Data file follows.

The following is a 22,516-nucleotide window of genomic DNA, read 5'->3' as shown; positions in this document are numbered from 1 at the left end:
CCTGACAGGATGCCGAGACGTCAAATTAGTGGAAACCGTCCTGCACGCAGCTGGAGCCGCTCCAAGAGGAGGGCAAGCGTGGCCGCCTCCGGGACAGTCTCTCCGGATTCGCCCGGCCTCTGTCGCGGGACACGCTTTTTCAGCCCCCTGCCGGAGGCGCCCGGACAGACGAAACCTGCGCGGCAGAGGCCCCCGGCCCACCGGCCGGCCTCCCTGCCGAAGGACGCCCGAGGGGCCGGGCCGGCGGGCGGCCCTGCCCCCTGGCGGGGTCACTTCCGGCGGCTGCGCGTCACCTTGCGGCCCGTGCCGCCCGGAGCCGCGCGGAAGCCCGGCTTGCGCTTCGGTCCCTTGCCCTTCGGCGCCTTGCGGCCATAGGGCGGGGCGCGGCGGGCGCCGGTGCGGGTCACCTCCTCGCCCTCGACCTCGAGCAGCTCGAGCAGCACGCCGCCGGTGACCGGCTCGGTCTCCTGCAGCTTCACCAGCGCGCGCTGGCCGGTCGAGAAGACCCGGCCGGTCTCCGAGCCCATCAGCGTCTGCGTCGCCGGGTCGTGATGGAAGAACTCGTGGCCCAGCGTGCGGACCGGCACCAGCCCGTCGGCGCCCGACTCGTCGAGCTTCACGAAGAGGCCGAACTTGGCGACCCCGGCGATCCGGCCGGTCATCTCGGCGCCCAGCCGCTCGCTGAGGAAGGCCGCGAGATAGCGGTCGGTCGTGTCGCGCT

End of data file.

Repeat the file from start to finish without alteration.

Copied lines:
The following is a 22,516-nucleotide window of genomic DNA, read 5'->3' as shown; positions in this document are numbered from 1 at the left end:
CCTGACAGGATGCCGAGACGTCAAATTAGTGGAAACCGTCCTGCACGCAGCTGGAGCCGCTCCAAGAGGAGGGCAAGCGTGGCCGCCTCCGGGACAGTCTCTCCGGATTCGCCCGGCCTCTGTCGCGGGACACGCTTTTTCAGCCCCCTGCCGGAGGCGCCCGGACAGACGAAACCTGCGCGGCAGAGGCCCCCGGCCCACCGGCCGGCCTCCCTGCCGAAGGACGCCCGAGGGGCCGGGCCGGCGGGCGGCCCTGCCCCCTGGCGGGGTCACTTCCGGCGGCTGCGCGTCACCTTGCGGCCCGTGCCGCCCGGAGCCGCGCGGAAGCCCGGCTTGCGCTTCGGTCCCTTGCCCTTCGGCGCCTTGCGGCCATAGGGCGGGGCGCGGCGGGCGCCGGTGCGGGTCACCTCCTCGCCCTCGACCTCGAGCAGCTCGAGCAGCACGCCGCCGGTGACCGGCTCGGTCTCCTGCAGCTTCACCAGCGCGCGCTGGCCGGTCGAGAAGACCCGGCCGGTCTCCGAGCCCATCAGCGTCTGCGTCGCCGGGTCGTGATGGAAGAACTCGTGGCCCAGCGTGCGGACCGGCACCAGCCCGTCGGCGCCCGACTCGTCGAGCTTCACGAAGAGGCCGAACTTGGCGACCCCGGCGATCCGGCCGGTCATCTCGGCGCCCAGCCGCTCGCTGAGGAAGGCCGCGAGATAGCGGTCGGTCGTGTCGCGCT